The contradiction has caused much of the friction since Mubarak’s Feb. 11 fall, as the young activists who led the uprising push for dramatic democratic change in the face of what they see as resistance from the ruling Supreme Council of the Armed Forces, made up of generals in their 60s to 80s, all appointed by Mubarak.
The council says it is committed to change and that it consults frequently with all political factions. But the council has rarely amended its transition plan or moved against former regime figures without the pressure of new street demonstrations — and even then its concessions have been partial.
And an attitude seen as paternalistic has rankled revolutionaries whose uprising was in great part against the “we will tell you what’s best” tone of Mubarak’s regime.
In response to the new protest camp in Tahrir, council member Maj. Gen. Mohsen el-Fangari went on state TV last week to repeat vows to hand over power after elections. But he also sternly warned that the military will not put up with “deviations” by protesters that “harm the nation’s interests.” As he spoke, he wagged his finger at the camera.
The scolding brought open ridicule. Newspaper cartoons depicted parents using the general’s speech to frighten naughty children.
Few believe that the council, led by Field Marshal Hussein Tantawi, wants to directly rule beyond the election. But protesters suspect it aims to keep as much as the old regime in place as it can and preserve the military’s own status as the ultimate arbiters in the country.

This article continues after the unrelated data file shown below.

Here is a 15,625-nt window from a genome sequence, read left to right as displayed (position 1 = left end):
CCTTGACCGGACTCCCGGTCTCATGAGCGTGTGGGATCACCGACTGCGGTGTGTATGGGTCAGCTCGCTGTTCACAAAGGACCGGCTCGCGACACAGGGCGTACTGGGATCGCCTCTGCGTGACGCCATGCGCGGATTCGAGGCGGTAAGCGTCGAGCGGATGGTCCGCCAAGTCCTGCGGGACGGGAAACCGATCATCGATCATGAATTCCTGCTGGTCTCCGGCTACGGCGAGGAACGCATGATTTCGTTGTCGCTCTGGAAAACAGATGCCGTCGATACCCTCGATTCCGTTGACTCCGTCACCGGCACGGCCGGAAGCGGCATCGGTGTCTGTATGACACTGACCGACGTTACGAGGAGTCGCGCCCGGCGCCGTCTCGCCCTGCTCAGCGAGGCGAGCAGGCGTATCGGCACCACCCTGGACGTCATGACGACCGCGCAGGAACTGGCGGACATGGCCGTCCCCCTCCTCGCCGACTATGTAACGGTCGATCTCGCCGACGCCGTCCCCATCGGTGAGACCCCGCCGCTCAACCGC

Since the 1952 army coup that toppled the monarchy, the military has suffused Egypt’s regime. All four presidents in this country of 80 million have come from the military. Generals were given lucrative and important jobs on retirement, including as provincial governors, mayors, heads of state-owned companies and ambassadors.
Other forces dominated the state’s workings, particularly Mubarak’s ruling party and the powerful internal security forces. The military stood above the fray, content with its perks, including billions in U.S. aid. Criticism of it was unheard of — any news article about it had to be cleared by military censors, so most media stopped trying to report on it.
After Mubarak’s fall, the military council declared itself the “protector” of the revolution, capitalizing on its decision not to fire on protesters during the 18-day uprising.
But as the country’s politicians debate what the status of the military should be in the new Egypt, activists warn it isn’t necessarily a force for democracy.
“We are repeatedly told that the army in Egypt is great because it does not do what the armies of Syria and Libya are doing to regime opponents there,” said activist Mona Seif el-Islam. “It is not true. The army here is just as dirty but in a different way.”
On Jan. 28, Cairo fell into looting and arson on one of the uprising’s most tumultuous days. Mohammed Adel, a bank employee swept up in revolutionary enthusiasm, boldly went up to an army officer near the museum and asked why his troops were not protecting the building from thieves.
The officer promptly arrested him.
The 32-year-old became one of the first of thousands put on military trial. In a hearing lasting minutes, the court sentenced him to five years in prison on charges of stealing artifacts from the museum, said his lawyer, Mustafa Mahmoud.
His mother, Nariman, who has visited him repeatedly in prison, said Adel told her he had been beaten and tortured by electric shocks.